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These are the standard attributes that are supplied by the Fedora XACML AuthZ Delegate. As a point of reference, here are the standard fedora attributes from the FeSL implementation of XACML.

Subject Attributes

IDDataTypeSourceIn Request?Notes
urn:oasis:names:tc:xacml:1.0:subject:subject-idstringuser principalYes 
urn:oasis:names:tc:xacml:1.0:subject:subject-id-qualifierstringTBD name-space for the subject-id
urn:oasis:names:tc:xacml:1.0:subject:request-time AuthZ delegateYestime when this action was requested
urn:oasis:names:tc:xacml:1.0:subject:session-start-time ModeShape sessionYestime when Fedora transaction began
urn:oasis:names:tc:xacml:2.0:subject:groupstringall principals except userYesextensible via Principal Factory
fcrepo-xacml:subject-rolestringeffective access rolesYes

Fedora access roles for this user/group†

XACML Role-Based Access Control Profile

urn:oasis:names:tc:xacml:1.0:subject:authn-locality:authentication-methodstringTBDYeswhat style of AuthN? (OAuth/Tomcat/Shibboleth)
urn:oasis:names:tc:xacml:1.0:subject:authn-locality:ip-addressstringTBDYesaddress of authenticating agent:
urn:oasis:names:tc:xacml:1.0:subject:authn-locality:dns-namestringTBDYesSee above description of ip-address.

† Hydra rights metadata may be dynamically crosswalked to Fedora roles via a sequencer.

Action Attributes

IDData TypeSourceIn Request?Notes
urn:oasis:names:tc:xacml:1.0:action:action-idstringModeShape actionYesSee ModeShapePermissions list
urn:oasis:names:tc:xacml:1.0:action:action-namespacestringpresetYesA TBD namespace referring to modeshape actions.

Resource Attributes

Question: What kind of URI shall we use for pointing at resources in Fedora/ModeShape policies? This decision will mostly be of concern to ResourceAttributeFinders, since policies will not usually refer to individual resource IDs directly.

IDData TypeSourceIn Request?Notes
urn:oasis:names:tc:xacml:1.0:resource:resource-idstringFedora pathYesThe full Fedora path to the resource or propery (with extra hierarchy compressed away)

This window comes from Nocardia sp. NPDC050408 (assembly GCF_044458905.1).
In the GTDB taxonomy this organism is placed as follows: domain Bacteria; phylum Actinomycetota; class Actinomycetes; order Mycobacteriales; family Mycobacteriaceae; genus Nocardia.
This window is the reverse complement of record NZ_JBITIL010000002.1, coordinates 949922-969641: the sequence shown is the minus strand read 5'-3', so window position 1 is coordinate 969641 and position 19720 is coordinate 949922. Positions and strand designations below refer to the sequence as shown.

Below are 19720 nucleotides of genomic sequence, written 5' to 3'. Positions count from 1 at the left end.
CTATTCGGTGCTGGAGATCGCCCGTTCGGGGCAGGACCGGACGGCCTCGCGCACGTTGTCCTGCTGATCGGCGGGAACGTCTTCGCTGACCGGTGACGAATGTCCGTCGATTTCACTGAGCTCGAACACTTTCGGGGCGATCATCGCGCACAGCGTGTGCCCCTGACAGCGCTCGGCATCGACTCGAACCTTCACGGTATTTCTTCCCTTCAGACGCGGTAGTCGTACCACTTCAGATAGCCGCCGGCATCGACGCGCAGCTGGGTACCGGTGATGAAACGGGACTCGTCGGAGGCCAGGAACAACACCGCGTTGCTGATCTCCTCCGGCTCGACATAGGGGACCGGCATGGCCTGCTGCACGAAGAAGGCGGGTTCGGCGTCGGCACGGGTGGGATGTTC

urn:fedora:xacml:2.0:resource:resource-uri

URIFedora URIYesFedora graph subject URI for this resource
urn:oasis:names:tc:xacml:2.0:resource:resource-ancestor-or-selfstringFedora pathYesSet of paths for this resource and its ancestors
fcrepo-xacml:resource-parentstringFedora pathYesPath of the parent of the resource (always an existing resource, in session if not saved to workspace)
urn:oasis:names:tc:xacml:2.0:resource:resource-ancestorstringFedora pathYesSet of paths of all ancestor resources
fcrepo-xacml:resource-workspacestringModeShape sessionYesName of the workspace
urn:oasis:names:tc:xacml:1.0:resource:scopestringAuthZ DelegateYes

If the action impacts child resources, then value will be "Descendants", otherwise it will be "Immediate".

A "remove" is an example of such an action.‡

‡ Further research is needed to figure out the semantics of a ModeShape move operation and how policies shall be enforced.

RDF Predicates as Dynamic Resource Attributes

There are many RDF predicates that are available in the graph for Fedora resources. These include numerous properties like mime-type, binary size, and even checksum. Without trying to predict which of these will be useful in policies, Fedora XACML can reference any predicate URI as a resource attribute ID.